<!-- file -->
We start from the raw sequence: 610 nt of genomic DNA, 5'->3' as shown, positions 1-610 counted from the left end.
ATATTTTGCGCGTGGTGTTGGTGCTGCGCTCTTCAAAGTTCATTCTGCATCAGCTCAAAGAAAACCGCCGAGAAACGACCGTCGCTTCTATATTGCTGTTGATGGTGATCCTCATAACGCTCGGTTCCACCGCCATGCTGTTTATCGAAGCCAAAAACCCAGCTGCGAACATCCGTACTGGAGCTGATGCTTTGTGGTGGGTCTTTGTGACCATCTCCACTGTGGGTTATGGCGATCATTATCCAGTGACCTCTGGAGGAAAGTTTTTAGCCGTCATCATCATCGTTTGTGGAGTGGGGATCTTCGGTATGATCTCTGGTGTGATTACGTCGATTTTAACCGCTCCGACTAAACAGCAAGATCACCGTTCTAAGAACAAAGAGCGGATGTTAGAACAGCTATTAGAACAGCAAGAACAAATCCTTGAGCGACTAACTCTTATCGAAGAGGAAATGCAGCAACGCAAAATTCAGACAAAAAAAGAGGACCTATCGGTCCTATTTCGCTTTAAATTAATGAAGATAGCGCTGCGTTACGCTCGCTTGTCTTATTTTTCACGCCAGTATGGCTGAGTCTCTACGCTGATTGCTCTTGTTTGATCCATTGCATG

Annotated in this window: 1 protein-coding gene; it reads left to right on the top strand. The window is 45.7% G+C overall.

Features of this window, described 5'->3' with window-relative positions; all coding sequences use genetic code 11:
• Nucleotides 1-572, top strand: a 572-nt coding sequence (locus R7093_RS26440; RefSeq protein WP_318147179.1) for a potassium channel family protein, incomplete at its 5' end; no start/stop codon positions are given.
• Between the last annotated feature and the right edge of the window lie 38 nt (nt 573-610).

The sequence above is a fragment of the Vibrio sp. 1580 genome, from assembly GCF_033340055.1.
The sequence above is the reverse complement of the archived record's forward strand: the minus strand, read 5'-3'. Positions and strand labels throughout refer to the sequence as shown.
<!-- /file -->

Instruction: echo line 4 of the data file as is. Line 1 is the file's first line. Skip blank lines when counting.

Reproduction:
Features of this window, described 5'->3' with window-relative positions; all coding sequences use genetic code 11: